I can stare at that path for hours.
Anyway. I’ve a plan for that girl. I’ve decided. It’s perfect. I’ll be her sugar daddy. I’m older, wiser, experienced, not entirely unattractive. She’ll be putty in my hands.
“Mr McFell to room 242” echoes down the corridor
Here we go then.
Back at home, in the bedroom.
We ran into her on the way back from Sainsbury’s. Her name’s Olivia. But we should call her Liv. Twenty-five. Public relations to some celebrity agency. Anyone we should know? I asked. No one you’d particularly care about, she said.
She asked me if she disturbed us with her early mornings. I looked at Ellie, gave her my best confused face, and said no. Ellie laughed. I’m dead to the world when I shut my eyes at night, she said. We all laughed.
I was aloof. But not too aloof. Ellie’s known me almost as long as I’ve known myself. She knows I’m a nice person. So if I’m not nice she’ll know something up. Even though nothing’s up. Yet.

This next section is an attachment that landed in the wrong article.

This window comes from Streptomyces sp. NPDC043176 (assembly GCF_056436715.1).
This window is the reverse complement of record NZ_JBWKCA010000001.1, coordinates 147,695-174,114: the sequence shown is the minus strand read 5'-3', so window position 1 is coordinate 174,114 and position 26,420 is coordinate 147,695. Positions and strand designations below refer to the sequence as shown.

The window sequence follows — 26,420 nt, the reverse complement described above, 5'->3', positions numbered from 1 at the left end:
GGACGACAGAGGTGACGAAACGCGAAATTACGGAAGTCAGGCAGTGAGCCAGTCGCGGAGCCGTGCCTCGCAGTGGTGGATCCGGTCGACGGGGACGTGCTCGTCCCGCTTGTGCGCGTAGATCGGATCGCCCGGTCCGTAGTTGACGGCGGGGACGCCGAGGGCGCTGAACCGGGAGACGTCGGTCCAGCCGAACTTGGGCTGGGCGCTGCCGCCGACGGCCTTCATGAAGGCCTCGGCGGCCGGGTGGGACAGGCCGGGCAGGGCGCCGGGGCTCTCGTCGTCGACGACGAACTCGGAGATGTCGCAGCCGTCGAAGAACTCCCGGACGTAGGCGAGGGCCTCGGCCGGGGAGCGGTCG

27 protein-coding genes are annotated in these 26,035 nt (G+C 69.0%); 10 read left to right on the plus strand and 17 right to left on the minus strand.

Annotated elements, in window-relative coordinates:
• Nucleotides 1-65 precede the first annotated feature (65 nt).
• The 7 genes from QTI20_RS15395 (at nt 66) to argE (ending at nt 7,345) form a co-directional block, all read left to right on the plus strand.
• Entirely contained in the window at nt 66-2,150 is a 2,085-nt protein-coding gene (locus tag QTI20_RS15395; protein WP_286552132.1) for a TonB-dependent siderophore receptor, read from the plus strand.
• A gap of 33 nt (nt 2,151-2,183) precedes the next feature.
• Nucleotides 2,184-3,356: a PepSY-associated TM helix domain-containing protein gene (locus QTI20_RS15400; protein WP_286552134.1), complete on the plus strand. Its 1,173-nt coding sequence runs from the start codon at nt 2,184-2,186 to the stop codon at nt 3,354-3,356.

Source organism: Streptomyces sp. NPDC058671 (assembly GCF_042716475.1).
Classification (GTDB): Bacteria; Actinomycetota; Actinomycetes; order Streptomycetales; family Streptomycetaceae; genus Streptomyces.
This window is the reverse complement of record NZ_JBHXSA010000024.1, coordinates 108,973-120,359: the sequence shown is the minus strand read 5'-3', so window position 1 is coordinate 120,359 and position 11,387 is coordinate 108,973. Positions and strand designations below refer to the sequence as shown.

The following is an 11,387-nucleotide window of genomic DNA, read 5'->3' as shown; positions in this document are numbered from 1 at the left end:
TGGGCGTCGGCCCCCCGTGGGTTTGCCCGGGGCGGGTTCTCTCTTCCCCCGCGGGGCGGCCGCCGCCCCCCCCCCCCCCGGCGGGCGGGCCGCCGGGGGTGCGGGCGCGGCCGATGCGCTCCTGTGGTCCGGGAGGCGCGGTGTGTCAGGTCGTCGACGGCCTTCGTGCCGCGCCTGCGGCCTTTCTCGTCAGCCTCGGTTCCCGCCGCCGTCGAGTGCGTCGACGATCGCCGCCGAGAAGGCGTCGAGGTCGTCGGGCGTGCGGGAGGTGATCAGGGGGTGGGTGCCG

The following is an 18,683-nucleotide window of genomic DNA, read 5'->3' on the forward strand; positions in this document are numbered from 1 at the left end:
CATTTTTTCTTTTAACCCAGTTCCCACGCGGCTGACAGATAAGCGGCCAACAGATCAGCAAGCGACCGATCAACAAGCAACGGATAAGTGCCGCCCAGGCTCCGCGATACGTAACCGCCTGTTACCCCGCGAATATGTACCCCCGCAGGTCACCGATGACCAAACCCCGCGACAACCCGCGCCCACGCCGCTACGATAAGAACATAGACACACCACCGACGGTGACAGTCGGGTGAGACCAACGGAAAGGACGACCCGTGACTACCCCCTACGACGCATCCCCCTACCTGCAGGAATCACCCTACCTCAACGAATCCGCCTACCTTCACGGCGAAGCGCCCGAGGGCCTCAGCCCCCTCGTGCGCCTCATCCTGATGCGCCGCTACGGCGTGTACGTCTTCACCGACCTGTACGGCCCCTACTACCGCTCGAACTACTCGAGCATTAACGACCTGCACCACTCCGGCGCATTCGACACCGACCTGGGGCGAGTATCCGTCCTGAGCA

You’ll have to bring your boyfriend for dinner one night, I said, a double date. See what I did there? Assumptive. Probing.
Oh, she said, I’d love that. I’m not threatened by him. Probably some annoying little know-it all yuppie. Easily discarded.
Ellie wasn’t sure later – they’re ten years younger, she said, what are we going to talk about? I pointed out that the psychiatrist said that meeting new people and broadening our social circle is an important part of the healing process.
She doesn’t have a clue about my true motives. I’m sure of it.
She’s in the empty room now. Sleeping. Meditaiting, something. I don’t listen. I know it all upsets her. I know she blames herself. I mean. It was her fault. But she shouldn’t blame herself. No point. I suppose she looks at the trophies and wonders how things could have turned out. No point. I don’t. I don’t look at young Liv and wonder what if? I think, I’m going to get that. Positive action.